Baseball cards aren't covered under the GCA of 1968. Your knowledge base is off.

MDW GUNS
January 2, 2013, 12:17 PM
Not hard to see, I am a FFL 01/08/SOT.
I am against banning private sales.
1. Only a few people would follow it.
2. It would criminalize otherwise honest people for no good reason.
3. It inferences on the peoples A4 and A10 rights.

This would take control of all firearms sales away from the states and put them under federal regulations.
One problem would be, that a handgun can not be bought by a person younger then 21 since as an FFL I can not transfer or sell handguns to 18-20 years old.
Plenty of states give however rightfully CCW's out to people of 18 years and older.

Personally I would not sell or buy a firearm from a person I don't know in a private sale.
I also think no firearms should be stored outside a safe of some kind to make it hard for them to be stolen.
Again, I am against laws regulating what people do at home with their property.
I rather apply to every responsible and ethical gun owner to prevent future problems.

Criminals do not obey laws, neither do Patriots obey laws from a tyranny
Your choice, you decide
Easily said, but I hope soon people will rise and fight for their rights.
This has of course NOT be done with arms; this should be done with peaceful demonstrations and civil disobedience.
One effective way would be flooding the government with requests, complains and petitions.
If Ms. Feinstein would have gotten a letter form every other gun owner, she would have not gotten into her office this morning!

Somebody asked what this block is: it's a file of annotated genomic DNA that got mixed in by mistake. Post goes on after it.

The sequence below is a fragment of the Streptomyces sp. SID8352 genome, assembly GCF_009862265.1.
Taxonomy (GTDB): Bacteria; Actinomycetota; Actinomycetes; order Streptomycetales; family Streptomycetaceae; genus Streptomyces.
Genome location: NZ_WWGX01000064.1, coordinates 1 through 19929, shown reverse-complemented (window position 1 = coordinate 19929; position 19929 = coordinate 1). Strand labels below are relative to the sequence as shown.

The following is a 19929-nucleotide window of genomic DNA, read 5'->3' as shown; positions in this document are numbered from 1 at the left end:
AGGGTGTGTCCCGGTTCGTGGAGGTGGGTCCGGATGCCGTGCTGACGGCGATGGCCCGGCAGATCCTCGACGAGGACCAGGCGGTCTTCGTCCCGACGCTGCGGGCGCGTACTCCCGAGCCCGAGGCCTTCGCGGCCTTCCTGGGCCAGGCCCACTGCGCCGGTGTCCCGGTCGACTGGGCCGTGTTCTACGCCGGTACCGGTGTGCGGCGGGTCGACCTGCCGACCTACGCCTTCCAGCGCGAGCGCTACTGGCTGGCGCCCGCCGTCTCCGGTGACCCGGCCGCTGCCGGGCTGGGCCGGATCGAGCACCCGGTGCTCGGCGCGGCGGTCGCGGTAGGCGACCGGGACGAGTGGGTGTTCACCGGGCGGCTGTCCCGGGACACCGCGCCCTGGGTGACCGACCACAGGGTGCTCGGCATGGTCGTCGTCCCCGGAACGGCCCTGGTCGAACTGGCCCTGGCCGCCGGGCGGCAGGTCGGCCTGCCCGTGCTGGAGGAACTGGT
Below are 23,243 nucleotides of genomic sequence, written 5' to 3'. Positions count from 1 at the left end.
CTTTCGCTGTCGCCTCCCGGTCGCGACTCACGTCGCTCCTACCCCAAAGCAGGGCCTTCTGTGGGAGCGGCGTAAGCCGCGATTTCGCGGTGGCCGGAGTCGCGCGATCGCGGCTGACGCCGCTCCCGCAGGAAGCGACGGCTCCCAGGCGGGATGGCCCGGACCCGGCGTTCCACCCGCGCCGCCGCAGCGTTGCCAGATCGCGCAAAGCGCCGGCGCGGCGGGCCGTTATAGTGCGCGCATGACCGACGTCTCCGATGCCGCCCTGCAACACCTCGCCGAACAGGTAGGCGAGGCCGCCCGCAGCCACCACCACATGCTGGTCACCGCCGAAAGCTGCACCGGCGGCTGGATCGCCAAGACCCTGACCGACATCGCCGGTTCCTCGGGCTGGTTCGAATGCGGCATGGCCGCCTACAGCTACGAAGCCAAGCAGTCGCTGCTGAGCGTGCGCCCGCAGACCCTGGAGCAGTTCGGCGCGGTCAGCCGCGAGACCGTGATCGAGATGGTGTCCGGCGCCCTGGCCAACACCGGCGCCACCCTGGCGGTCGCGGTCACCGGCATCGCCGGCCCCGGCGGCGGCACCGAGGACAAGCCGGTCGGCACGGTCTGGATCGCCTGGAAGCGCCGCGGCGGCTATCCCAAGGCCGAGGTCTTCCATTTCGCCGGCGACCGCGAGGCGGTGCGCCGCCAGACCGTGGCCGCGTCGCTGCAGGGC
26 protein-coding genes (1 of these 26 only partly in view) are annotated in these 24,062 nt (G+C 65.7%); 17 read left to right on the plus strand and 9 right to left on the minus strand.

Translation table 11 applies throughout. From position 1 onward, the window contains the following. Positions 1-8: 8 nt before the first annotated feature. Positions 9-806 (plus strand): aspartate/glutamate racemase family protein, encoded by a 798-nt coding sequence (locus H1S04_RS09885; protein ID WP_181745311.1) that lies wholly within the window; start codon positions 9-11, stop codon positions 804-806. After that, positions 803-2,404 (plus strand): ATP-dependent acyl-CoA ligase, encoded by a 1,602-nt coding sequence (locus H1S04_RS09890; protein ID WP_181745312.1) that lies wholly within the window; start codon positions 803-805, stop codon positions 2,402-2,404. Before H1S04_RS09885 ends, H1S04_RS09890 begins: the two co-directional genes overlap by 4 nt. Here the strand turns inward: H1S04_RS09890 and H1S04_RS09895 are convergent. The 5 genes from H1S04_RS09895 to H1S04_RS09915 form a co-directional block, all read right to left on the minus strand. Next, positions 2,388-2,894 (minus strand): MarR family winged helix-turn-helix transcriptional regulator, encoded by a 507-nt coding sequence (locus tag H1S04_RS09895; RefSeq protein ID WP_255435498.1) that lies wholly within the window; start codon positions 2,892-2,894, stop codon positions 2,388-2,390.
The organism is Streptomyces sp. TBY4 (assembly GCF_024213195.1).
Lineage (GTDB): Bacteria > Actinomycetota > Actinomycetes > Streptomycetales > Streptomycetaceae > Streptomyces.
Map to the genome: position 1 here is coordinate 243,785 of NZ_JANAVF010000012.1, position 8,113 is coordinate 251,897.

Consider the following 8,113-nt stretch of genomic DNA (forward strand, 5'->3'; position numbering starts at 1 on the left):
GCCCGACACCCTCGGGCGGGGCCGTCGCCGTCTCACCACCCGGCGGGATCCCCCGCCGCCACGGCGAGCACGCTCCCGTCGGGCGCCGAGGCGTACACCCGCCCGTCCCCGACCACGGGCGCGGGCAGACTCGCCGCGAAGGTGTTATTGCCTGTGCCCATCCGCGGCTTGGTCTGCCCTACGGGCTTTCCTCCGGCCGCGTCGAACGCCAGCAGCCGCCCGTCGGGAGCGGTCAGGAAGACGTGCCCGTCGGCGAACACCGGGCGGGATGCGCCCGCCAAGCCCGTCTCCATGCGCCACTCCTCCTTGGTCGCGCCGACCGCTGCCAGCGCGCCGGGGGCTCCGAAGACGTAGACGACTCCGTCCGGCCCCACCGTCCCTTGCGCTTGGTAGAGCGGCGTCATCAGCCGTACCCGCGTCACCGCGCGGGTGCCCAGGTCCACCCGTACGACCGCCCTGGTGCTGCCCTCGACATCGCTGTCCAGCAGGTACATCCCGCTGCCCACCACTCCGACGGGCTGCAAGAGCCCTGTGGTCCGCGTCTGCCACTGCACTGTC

Cost to every gun owner counting the paper; less then a dollar.

RockyMtnTactical
January 2, 2013, 11:57 PM
If an AWB 2.0 or similar is passed, it will kill off a lot of smaller dealers without question.

BlueBronco
January 3, 2013, 12:32 AM
People don't generally get 10 to 20 years in jail for speeding and forfeit most of the rights in the process. Therefore, if there is a requirement for private sales to go through a FFL, it will be a big deal if someone screws up and sells to a C.I. or undercover ATF agent etc., or gets ratted on. That said, I currently go through an FFL now unless it is someone I know real well like one of my sons etc. or someone with a ccw license and character reference. That said, I am strongly against any law that outlaws private sales.

ErikO
January 3, 2013, 12:48 AM
I know enough talented machinists to not fear a private sale ban. If I make what I want for personal use it's my business. I'm planning on learning gun smithing anyway.

I'm still confused why Bloomberg is walking around a free man after admitting consperacy to committ multiple straw purchases on video in 2009...

MDW GUNS
January 3, 2013, 02:12 AM
...I'm still confused why Bloomberg is walking around a free man after admitting consperacy to committ multiple straw purchases on video in 2009...
I can help you there: Eric Holder is the US Attorney General and the biggest illegal gun dealer I heard off in the US!
So he can't possibly prosecute Bloomberg.
And we are talking about over 2,000 guns sold to known criminals.
I somehow don't understand the basic logic of F&F. You sell guns which you know are going to be used in crimes (aka murder for example a USBP officer) so that you can figure out what exactly??
Maybe we should feed Holder in the DC zoo to lyons to find out if lyons really eat people??

DammitBoy
January 3, 2013, 02:30 AM
The terminology is more than adequate .. it's just not enforced. There is a difference.

If you have no FFL, and you show up at 5 gun shows both buying and selling, you are "in the business".

Complete nonsense. Up until this year, I had not sold a single firearm I'd bought in over ten years. I decided to remove 25 firearms from my collection over four gun shows by buying a table at each show.

I also bought four new firearms to add to my reduced collection. I made a profit on every single firearm I sold. I am not nor have I ever been "in the business".

I'm sure the ATF could make that case because the terminology is so loose and sloppy - but then again, they are in the business of turning lawful gun owners into criminals...